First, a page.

3. Results and Discussion


3.1. Angle Resolved XPS. The purpose of the following
calculation is to determine the thickness of any uniform
thin film on a substrate. The thickness measurements
are based on the relative peak intensities of the film and
substrate at different takeoff angles.
By assuming that the X-ray intensity does not diminish
within the XPS sampling depth, the relation between
intensity Ii and concentration Xi of an element i can be
described as a function of the electron escape depth i:14

Ii )

Iio
i

0Xi(z) exp(-zi) dz

(1)

where Iio is the intensity for an elemental bulk standard


and Xi(z) is the local concentration in mole fraction at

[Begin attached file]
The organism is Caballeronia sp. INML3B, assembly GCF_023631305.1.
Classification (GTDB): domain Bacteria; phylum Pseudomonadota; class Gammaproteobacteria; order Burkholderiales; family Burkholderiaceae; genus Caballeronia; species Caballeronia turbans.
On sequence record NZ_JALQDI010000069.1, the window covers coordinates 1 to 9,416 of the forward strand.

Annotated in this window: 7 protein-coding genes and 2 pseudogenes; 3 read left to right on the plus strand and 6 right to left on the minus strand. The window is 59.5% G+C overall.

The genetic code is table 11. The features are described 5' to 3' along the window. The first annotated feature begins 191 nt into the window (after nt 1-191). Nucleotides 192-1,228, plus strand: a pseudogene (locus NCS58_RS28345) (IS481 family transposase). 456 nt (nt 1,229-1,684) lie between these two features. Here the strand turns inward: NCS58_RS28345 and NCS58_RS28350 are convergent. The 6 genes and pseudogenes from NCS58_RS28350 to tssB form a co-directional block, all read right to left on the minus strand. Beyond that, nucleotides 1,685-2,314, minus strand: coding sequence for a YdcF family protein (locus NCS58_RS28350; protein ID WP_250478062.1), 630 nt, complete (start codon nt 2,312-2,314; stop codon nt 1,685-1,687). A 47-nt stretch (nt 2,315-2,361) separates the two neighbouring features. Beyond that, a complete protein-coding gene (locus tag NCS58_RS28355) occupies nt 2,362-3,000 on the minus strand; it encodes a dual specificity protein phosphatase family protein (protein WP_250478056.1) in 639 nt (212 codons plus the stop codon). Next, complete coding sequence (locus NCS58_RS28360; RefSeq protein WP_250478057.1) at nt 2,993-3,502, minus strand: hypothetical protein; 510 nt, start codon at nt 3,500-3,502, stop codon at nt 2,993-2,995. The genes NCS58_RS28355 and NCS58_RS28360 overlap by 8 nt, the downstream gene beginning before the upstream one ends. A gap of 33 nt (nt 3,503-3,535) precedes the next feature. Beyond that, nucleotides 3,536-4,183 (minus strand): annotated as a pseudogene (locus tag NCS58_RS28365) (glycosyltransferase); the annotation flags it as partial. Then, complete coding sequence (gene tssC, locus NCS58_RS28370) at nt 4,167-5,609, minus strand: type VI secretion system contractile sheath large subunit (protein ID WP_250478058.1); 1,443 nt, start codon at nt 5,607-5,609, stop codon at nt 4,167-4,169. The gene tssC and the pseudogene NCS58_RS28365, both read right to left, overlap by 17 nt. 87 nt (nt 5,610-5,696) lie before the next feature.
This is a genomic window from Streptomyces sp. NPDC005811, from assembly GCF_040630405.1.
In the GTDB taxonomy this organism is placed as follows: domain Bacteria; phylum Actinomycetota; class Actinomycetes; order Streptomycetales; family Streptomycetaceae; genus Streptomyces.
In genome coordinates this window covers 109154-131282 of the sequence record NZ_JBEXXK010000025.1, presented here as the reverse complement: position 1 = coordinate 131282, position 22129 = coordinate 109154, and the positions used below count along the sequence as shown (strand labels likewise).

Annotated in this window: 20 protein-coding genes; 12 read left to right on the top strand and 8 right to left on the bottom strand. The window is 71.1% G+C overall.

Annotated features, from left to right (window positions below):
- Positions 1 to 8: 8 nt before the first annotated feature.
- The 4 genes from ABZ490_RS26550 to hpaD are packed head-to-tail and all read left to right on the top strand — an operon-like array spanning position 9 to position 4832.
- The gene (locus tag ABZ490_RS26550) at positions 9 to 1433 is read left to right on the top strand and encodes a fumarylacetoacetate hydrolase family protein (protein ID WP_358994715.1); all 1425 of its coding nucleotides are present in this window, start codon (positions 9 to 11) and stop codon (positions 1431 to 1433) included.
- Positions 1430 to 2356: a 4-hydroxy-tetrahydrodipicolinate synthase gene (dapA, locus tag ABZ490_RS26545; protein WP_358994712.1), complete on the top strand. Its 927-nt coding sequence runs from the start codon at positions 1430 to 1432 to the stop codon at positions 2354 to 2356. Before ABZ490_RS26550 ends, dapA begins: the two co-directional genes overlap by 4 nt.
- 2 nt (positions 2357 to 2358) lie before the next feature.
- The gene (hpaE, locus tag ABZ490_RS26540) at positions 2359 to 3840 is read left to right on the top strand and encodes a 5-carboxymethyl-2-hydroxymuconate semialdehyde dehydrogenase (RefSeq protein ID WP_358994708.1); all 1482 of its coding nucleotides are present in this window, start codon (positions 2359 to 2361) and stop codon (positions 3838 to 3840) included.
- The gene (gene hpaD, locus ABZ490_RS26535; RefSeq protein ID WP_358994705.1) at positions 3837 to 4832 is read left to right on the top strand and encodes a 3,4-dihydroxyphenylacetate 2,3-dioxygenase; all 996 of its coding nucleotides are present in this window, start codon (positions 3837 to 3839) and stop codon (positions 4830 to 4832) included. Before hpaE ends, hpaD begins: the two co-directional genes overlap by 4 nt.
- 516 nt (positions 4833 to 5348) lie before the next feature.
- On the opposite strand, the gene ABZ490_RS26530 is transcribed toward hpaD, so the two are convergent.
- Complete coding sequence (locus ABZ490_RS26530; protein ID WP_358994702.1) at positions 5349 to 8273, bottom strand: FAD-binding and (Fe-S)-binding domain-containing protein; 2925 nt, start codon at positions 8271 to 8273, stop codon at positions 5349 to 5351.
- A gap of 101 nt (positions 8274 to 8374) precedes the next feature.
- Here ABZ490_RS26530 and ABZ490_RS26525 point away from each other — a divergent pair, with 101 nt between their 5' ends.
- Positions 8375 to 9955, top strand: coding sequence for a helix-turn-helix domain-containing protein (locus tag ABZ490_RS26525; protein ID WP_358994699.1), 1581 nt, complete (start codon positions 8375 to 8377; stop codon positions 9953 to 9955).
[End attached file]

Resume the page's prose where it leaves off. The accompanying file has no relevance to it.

depth z. The effective escape depth i is simply (cos ),
where is the takeoff angle from the surface normal
(Figure 1). The sampled vertical depth, where 95% of the
XPS signal intensity originates from, is 3(cos ).
(11) Cleveland, J. P.; Manne, S.; Bocek, D.; Hansma, P. K. Rev. Sci.
Instrum. 1993, 64, 403-405.
(12) Hazel, J. L.; Tsukruk, V. V. J. Tribology-Trans. ASME 1998,
120, 814-819.
(13) Zhong, Q.; Inniss, D.; Kjoller, K.; Elings, V. B. Surf. Sci. 1993,
290, L 688-L 692.

dXs exp(-scosz ) dz

(3)

Integration of eqs 2 and 3 gives

)]

d
If ) IfoXf 1 - exp f cos

(4)

and

d
Is ) IsoXs exp s cos

(5)

Taking the ratio of the peak intensities of the film and


substrate from the above two equations

[ (

)]

df - ds
If Ifo Xf
d
)
exp
- exp
Is I oXs
s cos
sf cos
s

(6)

or

[ (

)]

If
df - ds
d
) K exp
- exp
Is
s cos
sf cos

(7)

The normalization factor, K ) (Ifo/Iso)(Xf/Xs), can be


calculated from the atomic sensitivity factor (ASF) of the
film and substrate elements or experimentally determined